Dr. Rebecca Johnson, a pathologist at Rhode Island Hospital and Hartford Hospital, as well as a faculty member at Brown University and the University of Connecticut Medical School, was the featured commencement speaker at the 1989 commencement ceremony of Slayton High School. Johnson was a 1970 Slayton High School graduate.

Asbestos was being removed from the ceilings at the Daily Globe’s offices in downtown Worthington. The removed asbestos was to be placed in the local landfill after it was placed in double bags and sealed in barrels.

The city of Worthington received a grant of $155,000 from the Minnesota Department of Transportation for runway and taxiway crack repair at the local airport.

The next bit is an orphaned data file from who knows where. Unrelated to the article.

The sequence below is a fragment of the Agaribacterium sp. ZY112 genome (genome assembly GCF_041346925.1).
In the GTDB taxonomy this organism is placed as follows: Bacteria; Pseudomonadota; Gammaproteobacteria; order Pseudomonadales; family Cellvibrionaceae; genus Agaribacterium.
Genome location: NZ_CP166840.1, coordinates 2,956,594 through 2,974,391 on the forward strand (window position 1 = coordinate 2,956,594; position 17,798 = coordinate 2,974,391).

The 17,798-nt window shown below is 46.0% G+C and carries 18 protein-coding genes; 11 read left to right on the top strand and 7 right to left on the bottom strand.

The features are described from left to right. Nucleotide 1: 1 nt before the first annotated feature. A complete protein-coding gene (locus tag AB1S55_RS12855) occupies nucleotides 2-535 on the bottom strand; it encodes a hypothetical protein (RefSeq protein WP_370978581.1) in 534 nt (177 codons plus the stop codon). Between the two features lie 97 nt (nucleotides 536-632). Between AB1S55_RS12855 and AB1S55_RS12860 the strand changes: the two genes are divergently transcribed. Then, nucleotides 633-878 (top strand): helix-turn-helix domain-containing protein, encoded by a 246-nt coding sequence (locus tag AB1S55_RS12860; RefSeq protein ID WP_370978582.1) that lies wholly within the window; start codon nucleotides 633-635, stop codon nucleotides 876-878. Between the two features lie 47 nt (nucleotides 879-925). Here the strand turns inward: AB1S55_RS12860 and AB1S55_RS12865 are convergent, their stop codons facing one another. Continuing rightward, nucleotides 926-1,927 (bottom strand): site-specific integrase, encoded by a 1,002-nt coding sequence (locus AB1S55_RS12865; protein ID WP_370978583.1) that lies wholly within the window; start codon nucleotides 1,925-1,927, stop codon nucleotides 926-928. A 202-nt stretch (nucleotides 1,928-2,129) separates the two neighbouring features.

50 years ago

Three Worthington band students won berths in the Minnesota All-State Band and two others were named alternates. Local candidates who were accepted were clarinetist Maureen Smith, daughter of Mr. and Mrs. Merlin Smith; trombonist Paul Mork, son of Mr. and Mrs. Ray O. Mork; and tuba player Charles Tims, son of Mr. and Mrs. Charles Tims. Alternates were clarinetist Beth Minge, daughter of Dr. and Mrs. Raymond Minge; and tuba player Dudley Berger, son of Mr. and Mrs. Ralph Berger.

Linda Fast of Bingham Lake was crowned the 1964 Cottonwood County Dairy Princess at Windom. She was crowned by Cheryl Bloch, last year’s Cottonwood County Dairy Princess and Region 8 winner.

A bolt of lightning left a mature tree in splinters at the Worthington Country Club during an early morning storm Sunday. Lightning also struck the Charles Mickelson farm home three miles west of Avoca.

About three-fourths of the seniors at Worthington High School had smoked at one time, and nearly a third of them used cigarettes regularly, according to a recent student survey. Students who smoked stated they did it “for kicks” and because “it passes the time.”